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Triple integral changing order of integration

  1. Nov 9, 2015 #1
    1. The problem statement, all variables and given/known data
    rewrite using the order dx dy dz
    [itex] \int_0^2 \int_{2x}^4\int_0^{sqrt(y^2-4x^2)}dz dy dx [/itex]

    3. The attempt at a solution
    I am having trouble because i don't know what the full 3 dimensional region looks like but the part on the xy plane is a triangle bounded by x = 0 , y = 4 and y = 2x
    In this region z goes from 0 to 4 so I think those will be the limits of integration with respect to z , but I am having trouble finding the others. i know x goes from 0 to y/2 but I don't think that will be the correct limits of integration with respect to x here. I would greatly appreciate if someone can help me get started on this one.
     
  2. jcsd
  3. Nov 9, 2015 #2

    Mark44

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    You can pretty much read off the constraints from the limits of integration.
    Workeing from z to y to x, the region is ##0 \le z \le \sqrt{y^2 - 4x^2}##, ##2x \le y \le 4##, and ##0 \le x \le 2##.

    z does NOT go from 0 to 4 as you say below.
     
  4. Nov 9, 2015 #3

    andrewkirk

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    unless I'm making a mistake, the points (0,0,0) and (0,4,4) are both in the region being integrated.
     
  5. Nov 9, 2015 #4

    andrewkirk

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    Label as ##z_{max}## the upper integration limit of z for any x,y combination, and then write an equation connecting ##x,y,z_{max}##. That equation defines the boundary of the volume being integrated. If you are familiar with the equations of conic sections that should give you an idea of the shape of the volume.
     
  6. Nov 9, 2015 #5

    Mark44

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    That might be, but from the original integration limits, the interval for z is between z = 0 and ##z = \sqrt{y^2 - 4x^2}##, which is an elliptical paraboloid. My point was that the interval along the z-axis is not between the planes z = 0 and z = 4, as the OP implied.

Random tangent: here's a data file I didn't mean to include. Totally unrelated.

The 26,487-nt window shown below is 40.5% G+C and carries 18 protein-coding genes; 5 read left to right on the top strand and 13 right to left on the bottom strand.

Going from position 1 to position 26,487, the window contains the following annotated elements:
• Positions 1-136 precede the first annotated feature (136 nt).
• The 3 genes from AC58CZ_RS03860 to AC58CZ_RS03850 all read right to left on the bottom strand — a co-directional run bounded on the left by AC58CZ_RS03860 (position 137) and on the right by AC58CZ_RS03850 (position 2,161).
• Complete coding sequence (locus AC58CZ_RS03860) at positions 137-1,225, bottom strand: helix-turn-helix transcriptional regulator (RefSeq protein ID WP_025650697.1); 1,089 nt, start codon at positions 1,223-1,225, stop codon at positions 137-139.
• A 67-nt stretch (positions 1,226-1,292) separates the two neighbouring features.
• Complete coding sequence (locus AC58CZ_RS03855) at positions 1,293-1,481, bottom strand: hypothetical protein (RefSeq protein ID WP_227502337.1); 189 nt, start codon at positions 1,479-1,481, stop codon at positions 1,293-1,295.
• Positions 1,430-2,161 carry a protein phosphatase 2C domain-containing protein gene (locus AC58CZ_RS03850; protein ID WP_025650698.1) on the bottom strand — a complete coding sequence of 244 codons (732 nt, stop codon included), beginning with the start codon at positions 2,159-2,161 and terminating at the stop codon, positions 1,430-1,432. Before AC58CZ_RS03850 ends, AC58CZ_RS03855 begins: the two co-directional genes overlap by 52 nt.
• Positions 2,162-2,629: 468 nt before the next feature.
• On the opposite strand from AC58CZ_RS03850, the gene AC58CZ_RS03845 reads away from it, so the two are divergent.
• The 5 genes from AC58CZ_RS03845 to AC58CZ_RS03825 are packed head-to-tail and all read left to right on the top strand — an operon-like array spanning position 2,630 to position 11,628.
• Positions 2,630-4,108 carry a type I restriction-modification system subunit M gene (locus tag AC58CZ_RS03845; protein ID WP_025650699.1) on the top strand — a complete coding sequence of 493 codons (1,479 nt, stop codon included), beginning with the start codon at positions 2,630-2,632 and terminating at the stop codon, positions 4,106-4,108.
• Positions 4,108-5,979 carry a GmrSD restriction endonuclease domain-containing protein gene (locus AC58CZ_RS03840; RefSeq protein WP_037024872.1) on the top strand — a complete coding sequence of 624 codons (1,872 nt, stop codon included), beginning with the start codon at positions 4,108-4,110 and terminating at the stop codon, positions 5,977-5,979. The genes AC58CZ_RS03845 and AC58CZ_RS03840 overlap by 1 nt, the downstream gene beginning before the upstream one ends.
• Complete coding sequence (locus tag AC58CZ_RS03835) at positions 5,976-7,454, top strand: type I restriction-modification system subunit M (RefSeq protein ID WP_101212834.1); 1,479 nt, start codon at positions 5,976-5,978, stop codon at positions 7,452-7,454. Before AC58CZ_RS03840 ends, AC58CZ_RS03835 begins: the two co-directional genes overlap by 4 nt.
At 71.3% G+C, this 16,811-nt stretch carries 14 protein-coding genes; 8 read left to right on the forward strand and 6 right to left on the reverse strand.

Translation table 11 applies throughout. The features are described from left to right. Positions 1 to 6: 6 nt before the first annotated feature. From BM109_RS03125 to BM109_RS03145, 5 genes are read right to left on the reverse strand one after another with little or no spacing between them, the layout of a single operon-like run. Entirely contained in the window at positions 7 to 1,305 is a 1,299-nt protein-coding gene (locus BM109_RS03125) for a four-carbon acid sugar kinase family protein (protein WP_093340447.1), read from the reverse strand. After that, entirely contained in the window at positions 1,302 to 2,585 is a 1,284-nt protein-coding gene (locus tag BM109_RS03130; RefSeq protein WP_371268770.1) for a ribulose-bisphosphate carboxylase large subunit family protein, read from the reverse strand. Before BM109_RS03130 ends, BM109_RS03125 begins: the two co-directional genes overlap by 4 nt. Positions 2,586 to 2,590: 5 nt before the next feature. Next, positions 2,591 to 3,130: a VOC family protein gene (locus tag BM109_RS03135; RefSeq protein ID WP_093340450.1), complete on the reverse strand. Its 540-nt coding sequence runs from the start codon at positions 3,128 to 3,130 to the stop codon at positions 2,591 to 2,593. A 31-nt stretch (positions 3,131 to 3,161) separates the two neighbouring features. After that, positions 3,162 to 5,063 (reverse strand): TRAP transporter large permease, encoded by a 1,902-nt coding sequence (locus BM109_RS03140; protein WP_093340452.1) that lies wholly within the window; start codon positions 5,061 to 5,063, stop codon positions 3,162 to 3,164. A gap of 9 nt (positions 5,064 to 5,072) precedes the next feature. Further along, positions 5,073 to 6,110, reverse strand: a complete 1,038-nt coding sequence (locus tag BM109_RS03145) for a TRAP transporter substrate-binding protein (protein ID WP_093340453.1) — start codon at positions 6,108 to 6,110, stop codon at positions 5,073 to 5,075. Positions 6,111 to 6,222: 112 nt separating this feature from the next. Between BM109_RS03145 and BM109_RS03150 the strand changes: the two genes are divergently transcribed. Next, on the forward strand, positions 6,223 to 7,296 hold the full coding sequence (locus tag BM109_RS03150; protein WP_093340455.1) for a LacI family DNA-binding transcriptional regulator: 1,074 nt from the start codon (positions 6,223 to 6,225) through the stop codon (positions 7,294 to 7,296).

Last edited: Nov 9, 2015
  7. Nov 9, 2015 #6

    andrewkirk

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    I took that reference in the OP to instead mean that, when the order of integration is reversed, the limits of the outer integral will be ##z=0## to ##z=4##, with which I agree. But I suppose either interpretation can be drawn from what was written.
     
  8. Nov 9, 2015 #7

    Mark44

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    I was looking at this from the perspective of the shape of the region, as defined by the original limits of integration.
     
  9. Nov 9, 2015 #8

    LCKurtz

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    @toothpaste666: You aren't likely to solve this problem until you draw at least a first octant sketch. I would suggest you draw the traces in the ##xy## plane and the ##yz## plane for starters. Then draw the traces in the planes ##y=0,~ y=1##, and ##y = 4## in the first octant. That should give you enough to see what the shape of the figure is. It is not a portion of an elliptic paraboloid as has been suggested. Once you have that, come back with your try at the limits for ##dxdydz##.
     
  10. Nov 9, 2015 #9

    Mark44

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    By me, in error. It's elliptic, but not a paraboloid.
     
  11. Nov 10, 2015 #10
    ok I may be completely off but it is starting to look like part of a cone and I think the limits of integration for x will be z/2 to y/2 . then i think the limits for y should be z to 4 because z=y on the zy plane and y = 2x and then I think z will be integrated from 0 to 4
     
  12. Nov 10, 2015 #11

    LCKurtz

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    That is correct. It's part of an elliptic cone, located in the first octant.

    No. Think of a point in the interior of the volume. Move it in the ##x## direction. What is ##x## on the back surface? What is ##x## on the front surface?
     
  13. Nov 10, 2015 #12
    0 to y/2 ?
     
  14. Nov 10, 2015 #13

    LCKurtz

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    No, I think you are just guessing now. You have the equation, and presumably a rough sketch, of the surface. What is ##x## on the front surface?
     
  15. Nov 10, 2015 #14
    I don't want to just guess so first i want to make sure my picture is correct. This is what I have drawn:

    IMG_1109.JPG
     
  16. Nov 10, 2015 #15

    LCKurtz

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    Normally we draw xyz graphs in a right handed coordinate system, unlike your picture. Using your picture, the question would be what is x on the left and x on the right, on the surface, not the xy plane.
     
  17. Nov 10, 2015 #16
    it wouldn't be from 0 to y/2? or wait that would only be on the xy plane? so it would be from 0 to (1/2)sqrt(y^2-z^2)
     
  18. Nov 10, 2015 #17

    LCKurtz

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    Bingo! And your y and z limits you had gotten from the yz plane are correct.
     
  19. Nov 10, 2015 #18
    Thank you all so much!
     
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